Social media has changed the way we consume news, as well as how we communicate and influence the content that is published. It allows consumers to be a part of the conversation, and gives journalists tools that they never had before to report and share news.
It has also allowed us to access news in real time, for example when a major event happens, and it has allowed journalists to track trends as they unfold. It has also made it possible to identify patterns and predict future events based on conversations.
However, social media can be a source of confusion and distrust, especially when people are exposed to false stories that have incorrect information. These types of stories are referred to as “fake news” and can be damaging to people’s perception of the news.
There is a need for new research on the way that social media affects news consumption and distribution (Karlsen 2015). This research must include the role of opinion leaders and interpersonal networks in the flow of information and news.
Using a combination of survey data and group interviews, the study explores how young people use their social network sites (SNSs) to gather news. It also considers the effect of incidental news consumption and the role of opinion leaders in this process, as well as their attitude towards these factors.
The survey results reveal that the main factor explaining how young people consume news on their SNSs is the habit of using these sites. About seven-in-ten (18- to 29-year-olds) get their news on these sites everyday, compared with only 38% of those aged 30 to 49 and 17% of those aged 50 and older.
Another important factor is that young people are more avid users of their SNSs than older generations. Roughly half of young people surveyed in France say they use social media to stay updated on news, and one-in-ten social media news consumers cite Facebook as their most often used site for getting this information.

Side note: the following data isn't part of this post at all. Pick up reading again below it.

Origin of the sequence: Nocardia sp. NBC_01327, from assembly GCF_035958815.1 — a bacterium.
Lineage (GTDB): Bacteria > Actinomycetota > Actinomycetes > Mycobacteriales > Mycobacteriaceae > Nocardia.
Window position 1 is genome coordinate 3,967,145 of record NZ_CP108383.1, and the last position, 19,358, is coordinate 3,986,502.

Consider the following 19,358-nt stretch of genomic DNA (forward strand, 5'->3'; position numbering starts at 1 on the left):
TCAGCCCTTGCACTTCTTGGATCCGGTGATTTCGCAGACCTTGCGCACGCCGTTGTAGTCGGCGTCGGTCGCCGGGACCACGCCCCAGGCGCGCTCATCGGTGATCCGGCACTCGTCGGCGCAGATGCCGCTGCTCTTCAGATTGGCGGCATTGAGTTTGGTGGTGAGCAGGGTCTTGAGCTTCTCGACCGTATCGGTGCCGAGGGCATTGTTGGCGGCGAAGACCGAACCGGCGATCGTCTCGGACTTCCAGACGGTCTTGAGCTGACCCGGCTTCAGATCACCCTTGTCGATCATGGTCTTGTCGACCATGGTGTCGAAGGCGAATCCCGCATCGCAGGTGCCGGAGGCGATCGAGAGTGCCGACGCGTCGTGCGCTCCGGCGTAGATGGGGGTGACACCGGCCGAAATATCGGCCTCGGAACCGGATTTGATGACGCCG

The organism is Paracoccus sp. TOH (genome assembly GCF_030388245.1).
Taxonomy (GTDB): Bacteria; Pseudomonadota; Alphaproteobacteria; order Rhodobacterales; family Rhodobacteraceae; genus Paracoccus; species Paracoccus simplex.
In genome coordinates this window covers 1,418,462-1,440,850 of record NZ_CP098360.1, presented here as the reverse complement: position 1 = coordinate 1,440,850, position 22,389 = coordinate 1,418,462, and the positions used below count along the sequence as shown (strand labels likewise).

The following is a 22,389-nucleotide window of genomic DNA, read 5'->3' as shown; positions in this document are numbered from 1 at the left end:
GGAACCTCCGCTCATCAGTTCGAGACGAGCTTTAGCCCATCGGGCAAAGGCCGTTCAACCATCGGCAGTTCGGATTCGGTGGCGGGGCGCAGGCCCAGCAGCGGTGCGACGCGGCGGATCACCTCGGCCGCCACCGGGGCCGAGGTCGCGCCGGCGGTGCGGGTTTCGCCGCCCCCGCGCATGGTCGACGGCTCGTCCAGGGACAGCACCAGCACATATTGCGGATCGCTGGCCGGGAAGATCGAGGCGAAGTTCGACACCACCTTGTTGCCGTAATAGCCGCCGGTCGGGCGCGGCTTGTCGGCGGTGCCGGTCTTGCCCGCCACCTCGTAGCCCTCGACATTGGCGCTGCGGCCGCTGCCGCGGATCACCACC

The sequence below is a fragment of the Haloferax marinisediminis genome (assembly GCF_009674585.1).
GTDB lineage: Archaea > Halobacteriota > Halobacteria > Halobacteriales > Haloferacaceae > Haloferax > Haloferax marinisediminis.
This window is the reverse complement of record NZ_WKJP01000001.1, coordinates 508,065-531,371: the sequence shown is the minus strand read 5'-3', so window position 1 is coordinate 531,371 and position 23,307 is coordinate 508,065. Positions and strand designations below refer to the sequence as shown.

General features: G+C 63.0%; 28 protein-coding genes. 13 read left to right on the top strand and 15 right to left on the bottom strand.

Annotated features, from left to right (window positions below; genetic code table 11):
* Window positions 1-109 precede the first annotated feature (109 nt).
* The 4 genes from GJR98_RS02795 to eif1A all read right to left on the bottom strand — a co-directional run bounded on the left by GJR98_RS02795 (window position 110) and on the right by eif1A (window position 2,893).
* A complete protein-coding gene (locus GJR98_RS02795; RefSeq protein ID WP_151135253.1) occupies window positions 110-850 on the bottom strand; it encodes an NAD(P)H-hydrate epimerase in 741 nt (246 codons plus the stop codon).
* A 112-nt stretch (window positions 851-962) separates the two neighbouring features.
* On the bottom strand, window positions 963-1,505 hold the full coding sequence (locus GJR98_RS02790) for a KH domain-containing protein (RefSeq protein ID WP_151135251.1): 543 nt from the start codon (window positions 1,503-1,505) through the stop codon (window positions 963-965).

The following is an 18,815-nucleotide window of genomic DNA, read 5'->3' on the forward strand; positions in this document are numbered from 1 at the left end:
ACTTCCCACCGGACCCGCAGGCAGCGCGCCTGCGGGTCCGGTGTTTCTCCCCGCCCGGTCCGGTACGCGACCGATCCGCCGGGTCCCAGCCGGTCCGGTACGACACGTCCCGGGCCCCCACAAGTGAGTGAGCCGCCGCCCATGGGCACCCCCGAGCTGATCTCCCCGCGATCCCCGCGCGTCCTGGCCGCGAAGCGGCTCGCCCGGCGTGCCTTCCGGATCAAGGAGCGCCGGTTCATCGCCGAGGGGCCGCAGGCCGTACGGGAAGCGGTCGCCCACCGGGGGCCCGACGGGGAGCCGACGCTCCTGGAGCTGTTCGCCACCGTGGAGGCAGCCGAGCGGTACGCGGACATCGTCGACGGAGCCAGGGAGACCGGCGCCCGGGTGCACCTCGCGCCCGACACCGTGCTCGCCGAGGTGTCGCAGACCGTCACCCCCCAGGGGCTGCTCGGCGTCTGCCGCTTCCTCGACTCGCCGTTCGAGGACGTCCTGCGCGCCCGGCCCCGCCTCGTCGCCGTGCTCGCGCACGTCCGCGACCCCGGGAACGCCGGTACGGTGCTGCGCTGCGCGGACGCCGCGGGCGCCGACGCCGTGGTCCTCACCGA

On the other hand, most of those surveyed in France say that the news they get on these sites rarely or only sometimes aligns with their own political views. This reflects the so-called “echo chamber” effect, where different groups of people hear varying points of view on their social media feeds, which are then shared with others in their circles.
This is a serious concern for the quality of journalism and its audience. The ferociously fast spread of information over social media can lead to panic if it is reported in the wrong manner, or when false stories are circulated.
During the past decade, reporters have had to adapt to a plethora of new developments in social media and networking. This has been a challenge for many, but it is one that they must continue to overcome in order to maintain their job security and keep audiences satisfied.